How To Host an Analyst Conference


This post is written to the analyst relations folks at UC vendors. The opinions below are officially mine, but several opinions went into the making of this post.

Most vendors in the Unified Communications and Collaboration space host annual analyst conferences. The purpose of the event is to share successes and strategies, and position th products and services moving forward. I believe each vendor to be unique, but uncovering the nuances can be tricky.

Some people view these events as an obligation, but I consider them a privilege. Senior executives happily answer questions and provide a peek at what’s coming. Also, interaction with the other analysts is always interesting – keep in mind you get to know each other as we attend so many of the same events. Basically, an analyst event is filled with great education, great people, great products, and great food. What can possibly go wrong?

Here are a few things to consider to ensure great future events.

Don’t attempt to impress with a fancy location. My vote is a city with a major airport, preferably an airport hotel. Almost the entire event takes place indoors in one or two rooms, so there is no need for exciting nearby attractions and beaches. I have been known to extend my trip to enjoy such activities, but that’s before or after the event. Some firms have excellent event facilities at their offices, but I prefer hotels. Sometimes urgent matters arise and being able to slip away to a private room to deal with such things is appreciated. Of course, the goal is to be ‘present,’ and that’s easier with the knowledge that fires are out.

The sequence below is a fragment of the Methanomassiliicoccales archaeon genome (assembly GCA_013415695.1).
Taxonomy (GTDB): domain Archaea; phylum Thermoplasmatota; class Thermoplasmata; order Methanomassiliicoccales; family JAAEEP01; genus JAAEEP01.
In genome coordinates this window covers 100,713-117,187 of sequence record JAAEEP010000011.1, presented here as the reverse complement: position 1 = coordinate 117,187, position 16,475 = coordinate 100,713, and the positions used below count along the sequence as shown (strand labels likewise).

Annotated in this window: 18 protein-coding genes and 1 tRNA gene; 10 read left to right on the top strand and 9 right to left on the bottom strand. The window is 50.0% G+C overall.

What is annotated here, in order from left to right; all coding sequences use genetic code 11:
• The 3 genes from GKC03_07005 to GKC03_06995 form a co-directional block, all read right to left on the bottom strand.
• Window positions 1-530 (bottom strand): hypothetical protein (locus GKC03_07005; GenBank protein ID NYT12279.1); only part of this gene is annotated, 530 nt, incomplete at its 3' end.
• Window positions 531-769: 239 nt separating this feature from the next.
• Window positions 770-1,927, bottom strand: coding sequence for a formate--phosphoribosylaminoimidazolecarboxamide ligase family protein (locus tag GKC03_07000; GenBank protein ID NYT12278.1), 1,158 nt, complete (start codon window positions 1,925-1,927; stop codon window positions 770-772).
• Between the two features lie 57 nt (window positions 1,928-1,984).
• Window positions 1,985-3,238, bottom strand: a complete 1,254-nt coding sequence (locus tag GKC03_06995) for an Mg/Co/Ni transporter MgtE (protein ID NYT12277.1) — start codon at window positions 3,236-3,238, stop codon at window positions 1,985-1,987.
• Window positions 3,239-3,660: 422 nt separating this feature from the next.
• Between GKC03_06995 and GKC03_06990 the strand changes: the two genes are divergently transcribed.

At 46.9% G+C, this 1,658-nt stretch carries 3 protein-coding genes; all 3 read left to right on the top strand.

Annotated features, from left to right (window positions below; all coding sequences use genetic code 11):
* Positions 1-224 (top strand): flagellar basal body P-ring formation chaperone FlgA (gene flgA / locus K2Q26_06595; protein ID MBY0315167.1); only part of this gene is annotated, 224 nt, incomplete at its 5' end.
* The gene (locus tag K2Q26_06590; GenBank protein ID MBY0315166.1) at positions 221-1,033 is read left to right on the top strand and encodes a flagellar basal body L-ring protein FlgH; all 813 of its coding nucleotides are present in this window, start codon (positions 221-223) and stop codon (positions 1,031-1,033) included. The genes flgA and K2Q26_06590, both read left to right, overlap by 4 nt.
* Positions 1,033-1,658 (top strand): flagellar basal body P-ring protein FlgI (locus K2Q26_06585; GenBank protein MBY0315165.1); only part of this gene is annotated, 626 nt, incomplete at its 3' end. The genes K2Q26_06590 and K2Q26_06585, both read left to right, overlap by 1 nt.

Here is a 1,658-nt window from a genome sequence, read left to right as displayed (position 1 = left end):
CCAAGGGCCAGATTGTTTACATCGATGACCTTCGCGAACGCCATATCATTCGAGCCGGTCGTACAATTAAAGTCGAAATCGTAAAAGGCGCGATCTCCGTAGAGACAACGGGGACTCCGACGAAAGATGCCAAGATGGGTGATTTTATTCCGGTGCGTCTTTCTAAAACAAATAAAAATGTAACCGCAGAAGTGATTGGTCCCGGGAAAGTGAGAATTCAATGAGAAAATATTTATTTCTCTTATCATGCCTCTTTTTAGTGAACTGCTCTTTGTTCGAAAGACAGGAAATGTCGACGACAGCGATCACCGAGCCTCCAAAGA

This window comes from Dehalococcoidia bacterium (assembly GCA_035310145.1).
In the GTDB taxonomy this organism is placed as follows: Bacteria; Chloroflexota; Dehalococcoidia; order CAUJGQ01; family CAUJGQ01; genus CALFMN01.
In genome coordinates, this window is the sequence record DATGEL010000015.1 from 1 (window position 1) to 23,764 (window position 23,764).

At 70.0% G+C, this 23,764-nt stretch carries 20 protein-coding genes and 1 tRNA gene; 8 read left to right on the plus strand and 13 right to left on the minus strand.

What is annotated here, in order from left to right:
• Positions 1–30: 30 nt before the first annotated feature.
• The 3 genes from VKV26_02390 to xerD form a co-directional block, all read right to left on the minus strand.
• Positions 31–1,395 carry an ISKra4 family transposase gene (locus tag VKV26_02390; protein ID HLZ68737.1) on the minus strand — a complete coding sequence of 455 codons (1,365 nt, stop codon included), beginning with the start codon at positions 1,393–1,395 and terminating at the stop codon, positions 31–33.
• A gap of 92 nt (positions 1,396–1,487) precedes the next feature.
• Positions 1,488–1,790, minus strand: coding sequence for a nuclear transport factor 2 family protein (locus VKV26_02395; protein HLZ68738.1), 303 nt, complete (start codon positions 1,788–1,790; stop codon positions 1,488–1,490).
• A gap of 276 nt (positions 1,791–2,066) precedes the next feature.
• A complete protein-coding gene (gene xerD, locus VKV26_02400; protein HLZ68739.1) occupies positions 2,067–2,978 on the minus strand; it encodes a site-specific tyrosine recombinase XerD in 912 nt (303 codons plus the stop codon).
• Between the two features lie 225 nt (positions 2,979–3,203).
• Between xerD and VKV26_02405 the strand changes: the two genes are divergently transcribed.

What is the deal with (lack of) Internet? Several recent conferences didn’t provide Internet and that’s just silly. We regularly talk about how we can be connected anytime anywhere, the importance of mobility. Anywhere but at an analyst conference. Yes, there is a problem with ADD, so make those presentations lively. Seriously, I get that the Internet can be distracting, but so is running out of the room to process urgent matters. At one recent conference I processed messages during the sessions and visited the hotel lobby to sync my iPad during breaks.

And another thing – proactively communicate the event’s hashtag.

With or without Internet – there’s a good chance we are using our devices for note taking at a minimum. Give power to the people and provide lots of power strips. Think high-tech, not airport.

Analysts use the presented information in a variety of ways – reports, media, conferences, competitive analysis, speaking, etc. Obviously the more we know and understand, the more we can share, recommend, and accurately position the vendor. The kink in the plan is the NDA – non disclosure agreements prevent us from sharing, retelling, and justifying our conclusions. Personally, I take the NDA very seriously, so my request is that the vendors do as well. For example, putting “confidential” on every slide is somewhat crippling (or pointless). It is helpful when vendors share selected bits of pre-announced information, just make it clear what’s under NDA and what is not. Even when I’m wearing my media hat, I get and respect NDA and confidential. Make it clear.

Typically, the cone of silence is activated during the roadmap presentations. I find this information invaluable as it crystallizes the vision and shows commitment. My point here isn’t to skip the NDA part, but make it clear. Some vendors are particularly good about this.

Tell Us What you Want Us To Know
This may sound lazy, and maybe it is – but it helps. The fact is there are two kinds of messages at these events – standard issue statements and strategic differentiators. Every vendor is going to spin how they are open and committed to SIP and UC and collaboration. These messages are similar to late night ads and their “new and improved” or “wait, there’s more.” Yes, they are important, but in many cases I could write the scripts before I get to the event.